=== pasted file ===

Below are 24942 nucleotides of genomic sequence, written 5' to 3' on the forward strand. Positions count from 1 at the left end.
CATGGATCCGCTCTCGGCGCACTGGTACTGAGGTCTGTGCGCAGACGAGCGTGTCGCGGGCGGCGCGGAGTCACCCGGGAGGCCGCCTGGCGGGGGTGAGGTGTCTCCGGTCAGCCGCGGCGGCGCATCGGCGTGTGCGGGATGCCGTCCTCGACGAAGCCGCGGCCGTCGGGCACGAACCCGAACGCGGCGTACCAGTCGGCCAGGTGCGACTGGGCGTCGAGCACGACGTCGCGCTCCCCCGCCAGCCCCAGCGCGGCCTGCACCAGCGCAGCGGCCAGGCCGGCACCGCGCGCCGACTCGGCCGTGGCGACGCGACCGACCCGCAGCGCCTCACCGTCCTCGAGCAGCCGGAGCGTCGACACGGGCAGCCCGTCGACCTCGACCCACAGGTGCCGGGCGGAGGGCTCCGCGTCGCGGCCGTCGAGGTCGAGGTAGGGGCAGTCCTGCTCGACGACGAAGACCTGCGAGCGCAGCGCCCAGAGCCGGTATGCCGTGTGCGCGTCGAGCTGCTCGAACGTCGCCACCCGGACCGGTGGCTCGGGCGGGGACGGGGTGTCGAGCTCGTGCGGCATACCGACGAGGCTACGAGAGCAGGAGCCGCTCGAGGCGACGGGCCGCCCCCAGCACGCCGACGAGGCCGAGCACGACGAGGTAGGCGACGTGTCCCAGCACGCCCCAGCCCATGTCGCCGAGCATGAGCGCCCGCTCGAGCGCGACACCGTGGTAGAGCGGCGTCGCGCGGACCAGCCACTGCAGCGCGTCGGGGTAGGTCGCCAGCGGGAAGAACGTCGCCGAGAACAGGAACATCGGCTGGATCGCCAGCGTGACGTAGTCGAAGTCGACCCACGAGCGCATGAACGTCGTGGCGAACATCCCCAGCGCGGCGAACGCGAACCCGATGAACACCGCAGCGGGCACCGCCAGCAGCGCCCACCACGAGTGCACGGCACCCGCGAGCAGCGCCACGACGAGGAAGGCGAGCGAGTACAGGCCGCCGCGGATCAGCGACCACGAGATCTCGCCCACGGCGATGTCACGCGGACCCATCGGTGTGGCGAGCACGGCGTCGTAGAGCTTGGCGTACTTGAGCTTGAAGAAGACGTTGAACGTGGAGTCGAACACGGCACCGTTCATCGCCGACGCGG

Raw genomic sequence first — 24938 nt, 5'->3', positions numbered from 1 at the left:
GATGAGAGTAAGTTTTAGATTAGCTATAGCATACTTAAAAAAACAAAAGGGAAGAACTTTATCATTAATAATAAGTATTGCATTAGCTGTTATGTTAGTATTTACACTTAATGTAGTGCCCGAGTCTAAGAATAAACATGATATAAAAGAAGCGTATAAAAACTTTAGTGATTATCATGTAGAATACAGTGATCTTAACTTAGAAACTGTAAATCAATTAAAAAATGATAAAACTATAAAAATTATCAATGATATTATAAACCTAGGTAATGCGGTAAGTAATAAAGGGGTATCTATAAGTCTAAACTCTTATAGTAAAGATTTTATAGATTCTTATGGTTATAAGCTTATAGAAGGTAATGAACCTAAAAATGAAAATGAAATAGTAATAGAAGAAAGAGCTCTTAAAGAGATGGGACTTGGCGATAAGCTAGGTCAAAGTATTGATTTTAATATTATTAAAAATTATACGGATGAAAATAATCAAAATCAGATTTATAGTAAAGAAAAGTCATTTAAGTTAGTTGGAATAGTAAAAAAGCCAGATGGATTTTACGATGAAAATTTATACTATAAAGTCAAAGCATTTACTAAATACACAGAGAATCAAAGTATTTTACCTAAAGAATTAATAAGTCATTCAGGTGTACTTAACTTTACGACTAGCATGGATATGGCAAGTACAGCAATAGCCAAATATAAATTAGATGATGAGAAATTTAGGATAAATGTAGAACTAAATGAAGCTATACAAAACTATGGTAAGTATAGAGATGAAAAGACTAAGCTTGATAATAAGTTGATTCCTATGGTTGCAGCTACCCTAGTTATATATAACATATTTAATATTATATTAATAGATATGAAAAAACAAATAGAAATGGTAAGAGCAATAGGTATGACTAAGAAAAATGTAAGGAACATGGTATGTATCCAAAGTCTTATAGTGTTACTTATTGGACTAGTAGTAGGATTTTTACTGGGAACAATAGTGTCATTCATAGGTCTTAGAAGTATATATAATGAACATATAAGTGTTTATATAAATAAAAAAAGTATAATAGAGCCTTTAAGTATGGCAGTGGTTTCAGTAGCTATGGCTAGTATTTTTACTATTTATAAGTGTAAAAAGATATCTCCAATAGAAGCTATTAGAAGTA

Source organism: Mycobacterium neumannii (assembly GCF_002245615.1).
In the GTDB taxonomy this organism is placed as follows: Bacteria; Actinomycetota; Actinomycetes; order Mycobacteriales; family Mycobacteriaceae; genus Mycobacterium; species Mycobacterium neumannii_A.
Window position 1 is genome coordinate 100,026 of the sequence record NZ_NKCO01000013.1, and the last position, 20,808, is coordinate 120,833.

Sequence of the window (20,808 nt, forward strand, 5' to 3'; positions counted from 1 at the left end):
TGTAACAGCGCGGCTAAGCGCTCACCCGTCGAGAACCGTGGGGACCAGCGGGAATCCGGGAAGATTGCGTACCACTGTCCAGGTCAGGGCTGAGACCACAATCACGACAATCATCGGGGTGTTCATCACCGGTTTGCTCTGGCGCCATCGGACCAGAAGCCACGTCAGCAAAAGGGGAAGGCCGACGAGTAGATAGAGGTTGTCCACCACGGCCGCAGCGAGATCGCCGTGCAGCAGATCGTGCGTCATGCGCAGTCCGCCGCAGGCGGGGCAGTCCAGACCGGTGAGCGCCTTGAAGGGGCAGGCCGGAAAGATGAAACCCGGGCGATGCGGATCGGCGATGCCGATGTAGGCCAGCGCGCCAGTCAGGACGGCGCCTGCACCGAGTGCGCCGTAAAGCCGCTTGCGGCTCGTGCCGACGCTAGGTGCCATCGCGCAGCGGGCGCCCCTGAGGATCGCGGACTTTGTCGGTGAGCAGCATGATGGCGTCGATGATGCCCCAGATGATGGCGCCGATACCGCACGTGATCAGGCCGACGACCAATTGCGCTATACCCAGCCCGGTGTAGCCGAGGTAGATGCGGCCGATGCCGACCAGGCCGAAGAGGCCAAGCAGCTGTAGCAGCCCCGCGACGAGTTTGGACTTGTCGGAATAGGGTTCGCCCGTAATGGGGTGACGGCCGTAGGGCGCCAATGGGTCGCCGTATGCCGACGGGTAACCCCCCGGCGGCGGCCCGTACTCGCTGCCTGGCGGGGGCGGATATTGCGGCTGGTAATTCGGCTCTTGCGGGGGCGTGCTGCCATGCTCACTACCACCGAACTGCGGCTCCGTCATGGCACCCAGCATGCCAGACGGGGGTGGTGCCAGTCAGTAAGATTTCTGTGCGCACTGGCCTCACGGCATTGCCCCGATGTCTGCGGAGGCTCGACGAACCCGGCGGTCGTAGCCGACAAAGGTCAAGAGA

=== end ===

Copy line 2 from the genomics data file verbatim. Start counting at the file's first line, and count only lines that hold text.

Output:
CATGGATCCGCTCTCGGCGCACTGGTACTGAGGTCTGTGCGCAGACGAGCGTGTCGCGGGCGGCGCGGAGTCACCCGGGAGGCCGCCTGGCGGGGGTGAGGTGTCTCCGGTCAGCCGCGGCGGCGCATCGGCGTGTGCGGGATGCCGTCCTCGACGAAGCCGCGGCCGTCGGGCACGAACCCGAACGCGGCGTACCAGTCGGCCAGGTGCGACTGGGCGTCGAGCACGACGTCGCGCTCCCCCGCCAGCCCCAGCGCGGCCTGCACCAGCGCAGCGGCCAGGCCGGCACCGCGCGCCGACTCGGCCGTGGCGACGCGACCGACCCGCAGCGCCTCACCGTCCTCGAGCAGCCGGAGCGTCGACACGGGCAGCCCGTCGACCTCGACCCACAGGTGCCGGGCGGAGGGCTCCGCGTCGCGGCCGTCGAGGTCGAGGTAGGGGCAGTCCTGCTCGACGACGAAGACCTGCGAGCGCAGCGCCCAGAGCCGGTATGCCGTGTGCGCGTCGAGCTGCTCGAACGTCGCCACCCGGACCGGTGGCTCGGGCGGGGACGGGGTGTCGAGCTCGTGCGGCATACCGACGAGGCTACGAGAGCAGGAGCCGCTCGAGGCGACGGGCCGCCCCCAGCACGCCGACGAGGCCGAGCACGACGAGGTAGGCGACGTGTCCCAGCACGCCCCAGCCCATGTCGCCGAGCATGAGCGCCCGCTCGAGCGCGACACCGTGGTAGAGCGGCGTCGCGCGGACCAGCCACTGCAGCGCGTCGGGGTAGGTCGCCAGCGGGAAGAACGTCGCCGAGAACAGGAACATCGGCTGGATCGCCAGCGTGACGTAGTCGAAGTCGACCCACGAGCGCATGAACGTCGTGGCGAACATCCCCAGCGCGGCGAACGCGAACCCGATGAACACCGCAGCGGGCACCGCCAGCAGCGCCCACCACGAGTGCACGGCACCCGCGAGCAGCGCCACGACGAGGAAGGCGAGCGAGTACAGGCCGCCGCGGATCAGCGACCACGAGATCTCGCCCACGGCGATGTCACGCGGACCCATCGGTGTGGCGAGCACGGCGTCGTAGAGCTTGGCGTACTTGAGCTTGAAGAAGACGTTGAACGTGGAGTCGAACACGGCACCGTTCATCGCCGACGCGG